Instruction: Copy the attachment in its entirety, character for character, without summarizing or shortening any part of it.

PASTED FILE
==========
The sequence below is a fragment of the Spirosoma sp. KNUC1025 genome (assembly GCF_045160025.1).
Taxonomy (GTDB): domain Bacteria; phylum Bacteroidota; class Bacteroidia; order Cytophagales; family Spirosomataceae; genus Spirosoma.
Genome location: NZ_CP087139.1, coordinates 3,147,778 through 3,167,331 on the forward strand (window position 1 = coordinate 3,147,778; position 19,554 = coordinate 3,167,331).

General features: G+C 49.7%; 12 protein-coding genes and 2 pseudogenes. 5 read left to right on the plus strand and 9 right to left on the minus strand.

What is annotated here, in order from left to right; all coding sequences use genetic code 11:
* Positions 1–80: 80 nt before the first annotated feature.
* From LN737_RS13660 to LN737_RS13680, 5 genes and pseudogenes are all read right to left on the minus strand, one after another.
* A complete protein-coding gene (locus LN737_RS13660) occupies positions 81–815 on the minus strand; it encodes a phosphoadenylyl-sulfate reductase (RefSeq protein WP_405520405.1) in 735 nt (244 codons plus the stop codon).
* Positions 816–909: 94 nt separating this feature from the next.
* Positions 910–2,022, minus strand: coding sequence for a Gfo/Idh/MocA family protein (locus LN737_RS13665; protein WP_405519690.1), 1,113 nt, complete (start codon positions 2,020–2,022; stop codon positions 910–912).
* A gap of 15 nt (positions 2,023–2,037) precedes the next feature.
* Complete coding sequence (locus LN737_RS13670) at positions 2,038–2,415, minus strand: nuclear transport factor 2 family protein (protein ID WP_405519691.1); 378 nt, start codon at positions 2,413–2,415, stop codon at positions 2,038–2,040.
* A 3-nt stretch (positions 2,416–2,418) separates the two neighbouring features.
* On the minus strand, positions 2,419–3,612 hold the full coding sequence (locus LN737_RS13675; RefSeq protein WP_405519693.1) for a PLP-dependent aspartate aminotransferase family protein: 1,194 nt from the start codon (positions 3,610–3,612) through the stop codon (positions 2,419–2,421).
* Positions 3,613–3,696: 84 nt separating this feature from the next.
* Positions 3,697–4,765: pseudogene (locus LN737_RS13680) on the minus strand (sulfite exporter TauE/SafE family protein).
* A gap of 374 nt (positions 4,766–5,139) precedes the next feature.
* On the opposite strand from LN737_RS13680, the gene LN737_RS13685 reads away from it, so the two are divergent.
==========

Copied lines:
The sequence below is a fragment of the Spirosoma sp. KNUC1025 genome (assembly GCF_045160025.1).
Taxonomy (GTDB): domain Bacteria; phylum Bacteroidota; class Bacteroidia; order Cytophagales; family Spirosomataceae; genus Spirosoma.
Genome location: NZ_CP087139.1, coordinates 3,147,778 through 3,167,331 on the forward strand (window position 1 = coordinate 3,147,778; position 19,554 = coordinate 3,167,331).

General features: G+C 49.7%; 12 protein-coding genes and 2 pseudogenes. 5 read left to right on the plus strand and 9 right to left on the minus strand.

What is annotated here, in order from left to right; all coding sequences use genetic code 11:
* Positions 1–80: 80 nt before the first annotated feature.
* From LN737_RS13660 to LN737_RS13680, 5 genes and pseudogenes are all read right to left on the minus strand, one after another.
* A complete protein-coding gene (locus LN737_RS13660) occupies positions 81–815 on the minus strand; it encodes a phosphoadenylyl-sulfate reductase (RefSeq protein WP_405520405.1) in 735 nt (244 codons plus the stop codon).
* Positions 816–909: 94 nt separating this feature from the next.
* Positions 910–2,022, minus strand: coding sequence for a Gfo/Idh/MocA family protein (locus LN737_RS13665; protein WP_405519690.1), 1,113 nt, complete (start codon positions 2,020–2,022; stop codon positions 910–912).
* A gap of 15 nt (positions 2,023–2,037) precedes the next feature.
* Complete coding sequence (locus LN737_RS13670) at positions 2,038–2,415, minus strand: nuclear transport factor 2 family protein (protein ID WP_405519691.1); 378 nt, start codon at positions 2,413–2,415, stop codon at positions 2,038–2,040.
* A 3-nt stretch (positions 2,416–2,418) separates the two neighbouring features.
* On the minus strand, positions 2,419–3,612 hold the full coding sequence (locus LN737_RS13675; RefSeq protein WP_405519693.1) for a PLP-dependent aspartate aminotransferase family protein: 1,194 nt from the start codon (positions 3,610–3,612) through the stop codon (positions 2,419–2,421).
* Positions 3,613–3,696: 84 nt separating this feature from the next.
* Positions 3,697–4,765: pseudogene (locus LN737_RS13680) on the minus strand (sulfite exporter TauE/SafE family protein).
* A gap of 374 nt (positions 4,766–5,139) precedes the next feature.
* On the opposite strand from LN737_RS13680, the gene LN737_RS13685 reads away from it, so the two are divergent.